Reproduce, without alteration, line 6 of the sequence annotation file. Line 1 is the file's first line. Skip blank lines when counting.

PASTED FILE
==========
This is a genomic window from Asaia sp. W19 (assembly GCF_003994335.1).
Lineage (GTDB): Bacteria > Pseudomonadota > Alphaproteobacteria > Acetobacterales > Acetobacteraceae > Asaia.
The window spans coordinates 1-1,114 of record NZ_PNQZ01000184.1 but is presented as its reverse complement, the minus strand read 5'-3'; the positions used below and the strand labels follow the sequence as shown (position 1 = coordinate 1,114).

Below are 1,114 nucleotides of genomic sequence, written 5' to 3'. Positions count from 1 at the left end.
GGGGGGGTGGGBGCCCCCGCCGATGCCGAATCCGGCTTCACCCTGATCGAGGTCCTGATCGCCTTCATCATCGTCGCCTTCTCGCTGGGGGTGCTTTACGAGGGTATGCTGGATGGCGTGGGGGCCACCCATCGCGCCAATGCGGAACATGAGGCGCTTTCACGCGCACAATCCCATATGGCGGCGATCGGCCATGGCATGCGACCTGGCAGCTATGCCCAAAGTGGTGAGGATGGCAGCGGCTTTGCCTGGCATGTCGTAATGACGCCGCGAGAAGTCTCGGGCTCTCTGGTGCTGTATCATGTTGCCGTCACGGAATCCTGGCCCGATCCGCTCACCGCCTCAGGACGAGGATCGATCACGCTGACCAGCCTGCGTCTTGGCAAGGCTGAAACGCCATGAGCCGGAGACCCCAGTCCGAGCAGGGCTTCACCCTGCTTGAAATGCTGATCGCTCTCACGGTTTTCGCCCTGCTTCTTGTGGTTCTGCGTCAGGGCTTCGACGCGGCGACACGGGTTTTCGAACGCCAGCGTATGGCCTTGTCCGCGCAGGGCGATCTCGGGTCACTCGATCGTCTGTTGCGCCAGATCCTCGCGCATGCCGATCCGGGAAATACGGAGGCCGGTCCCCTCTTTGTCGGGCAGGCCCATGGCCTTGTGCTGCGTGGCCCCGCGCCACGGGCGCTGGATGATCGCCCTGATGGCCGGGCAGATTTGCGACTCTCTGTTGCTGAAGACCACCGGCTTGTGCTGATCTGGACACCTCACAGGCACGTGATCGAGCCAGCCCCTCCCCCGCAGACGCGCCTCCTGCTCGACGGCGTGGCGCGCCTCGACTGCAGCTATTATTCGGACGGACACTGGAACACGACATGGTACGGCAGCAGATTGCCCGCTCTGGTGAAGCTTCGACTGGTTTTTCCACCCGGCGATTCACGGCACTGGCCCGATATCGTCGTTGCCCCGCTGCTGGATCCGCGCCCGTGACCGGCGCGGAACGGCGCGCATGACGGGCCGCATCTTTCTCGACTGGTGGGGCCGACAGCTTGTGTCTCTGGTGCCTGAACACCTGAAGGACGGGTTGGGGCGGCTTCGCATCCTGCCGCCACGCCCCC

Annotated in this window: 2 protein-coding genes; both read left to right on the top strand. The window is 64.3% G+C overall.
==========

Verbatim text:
Annotated in this window: 2 protein-coding genes; both read left to right on the top strand. The window is 64.3% G+C overall.